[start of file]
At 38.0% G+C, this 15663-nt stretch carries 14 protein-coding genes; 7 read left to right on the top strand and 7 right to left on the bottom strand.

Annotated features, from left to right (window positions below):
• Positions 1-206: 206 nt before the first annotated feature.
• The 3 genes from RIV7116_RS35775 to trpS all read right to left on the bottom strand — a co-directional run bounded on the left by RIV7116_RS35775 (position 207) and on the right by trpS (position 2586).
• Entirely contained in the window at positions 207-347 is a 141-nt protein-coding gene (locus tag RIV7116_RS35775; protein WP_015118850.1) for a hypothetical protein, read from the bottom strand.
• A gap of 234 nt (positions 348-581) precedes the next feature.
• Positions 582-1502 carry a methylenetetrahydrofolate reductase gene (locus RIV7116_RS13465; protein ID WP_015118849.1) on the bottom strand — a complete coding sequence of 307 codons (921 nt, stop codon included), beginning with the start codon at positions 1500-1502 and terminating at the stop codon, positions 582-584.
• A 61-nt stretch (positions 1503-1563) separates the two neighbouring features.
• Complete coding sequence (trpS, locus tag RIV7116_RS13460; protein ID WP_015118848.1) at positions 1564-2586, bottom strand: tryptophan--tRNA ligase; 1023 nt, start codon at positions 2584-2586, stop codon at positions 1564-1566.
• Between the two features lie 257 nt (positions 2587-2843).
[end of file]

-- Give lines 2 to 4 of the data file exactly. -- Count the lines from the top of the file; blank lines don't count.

Annotated features, from left to right (window positions below):
• Positions 1-206: 206 nt before the first annotated feature.
• The 3 genes from RIV7116_RS35775 to trpS all read right to left on the bottom strand — a co-directional run bounded on the left by RIV7116_RS35775 (position 207) and on the right by trpS (position 2586).